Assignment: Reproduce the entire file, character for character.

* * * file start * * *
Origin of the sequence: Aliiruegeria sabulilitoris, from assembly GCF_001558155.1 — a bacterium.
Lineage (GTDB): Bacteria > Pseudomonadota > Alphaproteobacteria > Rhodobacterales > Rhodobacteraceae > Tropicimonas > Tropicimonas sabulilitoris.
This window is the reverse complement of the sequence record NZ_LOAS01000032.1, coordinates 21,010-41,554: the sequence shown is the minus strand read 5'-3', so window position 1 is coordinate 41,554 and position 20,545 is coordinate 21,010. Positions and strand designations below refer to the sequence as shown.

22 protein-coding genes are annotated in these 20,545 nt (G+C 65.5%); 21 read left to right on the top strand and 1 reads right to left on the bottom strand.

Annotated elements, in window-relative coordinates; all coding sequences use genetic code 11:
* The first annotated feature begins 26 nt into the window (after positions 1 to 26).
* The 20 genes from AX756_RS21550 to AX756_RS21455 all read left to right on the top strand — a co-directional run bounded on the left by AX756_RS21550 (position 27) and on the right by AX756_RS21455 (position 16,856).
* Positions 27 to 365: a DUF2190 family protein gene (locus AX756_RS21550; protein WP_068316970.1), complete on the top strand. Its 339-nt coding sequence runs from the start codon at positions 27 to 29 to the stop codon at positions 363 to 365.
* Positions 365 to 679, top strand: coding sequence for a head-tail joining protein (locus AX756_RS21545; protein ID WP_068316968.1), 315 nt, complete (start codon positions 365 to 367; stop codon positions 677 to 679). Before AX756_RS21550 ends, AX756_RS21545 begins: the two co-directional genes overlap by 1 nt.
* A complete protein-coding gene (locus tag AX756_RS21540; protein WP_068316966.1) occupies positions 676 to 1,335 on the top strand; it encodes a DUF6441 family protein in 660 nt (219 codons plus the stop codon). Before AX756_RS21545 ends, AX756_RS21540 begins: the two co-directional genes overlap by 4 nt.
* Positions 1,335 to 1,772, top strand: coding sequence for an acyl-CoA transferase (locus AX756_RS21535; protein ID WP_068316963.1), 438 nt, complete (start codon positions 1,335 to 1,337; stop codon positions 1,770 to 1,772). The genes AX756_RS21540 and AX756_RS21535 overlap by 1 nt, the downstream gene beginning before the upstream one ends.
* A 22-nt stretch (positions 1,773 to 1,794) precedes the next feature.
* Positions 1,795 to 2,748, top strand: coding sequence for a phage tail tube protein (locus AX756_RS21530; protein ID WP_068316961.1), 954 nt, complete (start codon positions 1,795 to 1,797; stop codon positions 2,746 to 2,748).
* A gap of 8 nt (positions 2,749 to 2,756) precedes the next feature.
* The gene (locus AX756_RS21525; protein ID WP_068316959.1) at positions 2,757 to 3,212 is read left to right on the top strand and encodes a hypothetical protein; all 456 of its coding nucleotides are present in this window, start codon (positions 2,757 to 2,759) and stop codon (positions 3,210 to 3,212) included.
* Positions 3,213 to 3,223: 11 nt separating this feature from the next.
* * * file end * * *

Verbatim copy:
Origin of the sequence: Aliiruegeria sabulilitoris, from assembly GCF_001558155.1 — a bacterium.
Lineage (GTDB): Bacteria > Pseudomonadota > Alphaproteobacteria > Rhodobacterales > Rhodobacteraceae > Tropicimonas > Tropicimonas sabulilitoris.
This window is the reverse complement of the sequence record NZ_LOAS01000032.1, coordinates 21,010-41,554: the sequence shown is the minus strand read 5'-3', so window position 1 is coordinate 41,554 and position 20,545 is coordinate 21,010. Positions and strand designations below refer to the sequence as shown.

22 protein-coding genes are annotated in these 20,545 nt (G+C 65.5%); 21 read left to right on the top strand and 1 reads right to left on the bottom strand.

Annotated elements, in window-relative coordinates; all coding sequences use genetic code 11:
* The first annotated feature begins 26 nt into the window (after positions 1 to 26).
* The 20 genes from AX756_RS21550 to AX756_RS21455 all read left to right on the top strand — a co-directional run bounded on the left by AX756_RS21550 (position 27) and on the right by AX756_RS21455 (position 16,856).
* Positions 27 to 365: a DUF2190 family protein gene (locus AX756_RS21550; protein WP_068316970.1), complete on the top strand. Its 339-nt coding sequence runs from the start codon at positions 27 to 29 to the stop codon at positions 363 to 365.
* Positions 365 to 679, top strand: coding sequence for a head-tail joining protein (locus AX756_RS21545; protein ID WP_068316968.1), 315 nt, complete (start codon positions 365 to 367; stop codon positions 677 to 679). Before AX756_RS21550 ends, AX756_RS21545 begins: the two co-directional genes overlap by 1 nt.
* A complete protein-coding gene (locus tag AX756_RS21540; protein WP_068316966.1) occupies positions 676 to 1,335 on the top strand; it encodes a DUF6441 family protein in 660 nt (219 codons plus the stop codon). Before AX756_RS21545 ends, AX756_RS21540 begins: the two co-directional genes overlap by 4 nt.
* Positions 1,335 to 1,772, top strand: coding sequence for an acyl-CoA transferase (locus AX756_RS21535; protein ID WP_068316963.1), 438 nt, complete (start codon positions 1,335 to 1,337; stop codon positions 1,770 to 1,772). The genes AX756_RS21540 and AX756_RS21535 overlap by 1 nt, the downstream gene beginning before the upstream one ends.
* A 22-nt stretch (positions 1,773 to 1,794) precedes the next feature.
* Positions 1,795 to 2,748, top strand: coding sequence for a phage tail tube protein (locus AX756_RS21530; protein ID WP_068316961.1), 954 nt, complete (start codon positions 1,795 to 1,797; stop codon positions 2,746 to 2,748).
* A gap of 8 nt (positions 2,749 to 2,756) precedes the next feature.
* The gene (locus AX756_RS21525; protein ID WP_068316959.1) at positions 2,757 to 3,212 is read left to right on the top strand and encodes a hypothetical protein; all 456 of its coding nucleotides are present in this window, start codon (positions 2,757 to 2,759) and stop codon (positions 3,210 to 3,212) included.
* Positions 3,213 to 3,223: 11 nt separating this feature from the next.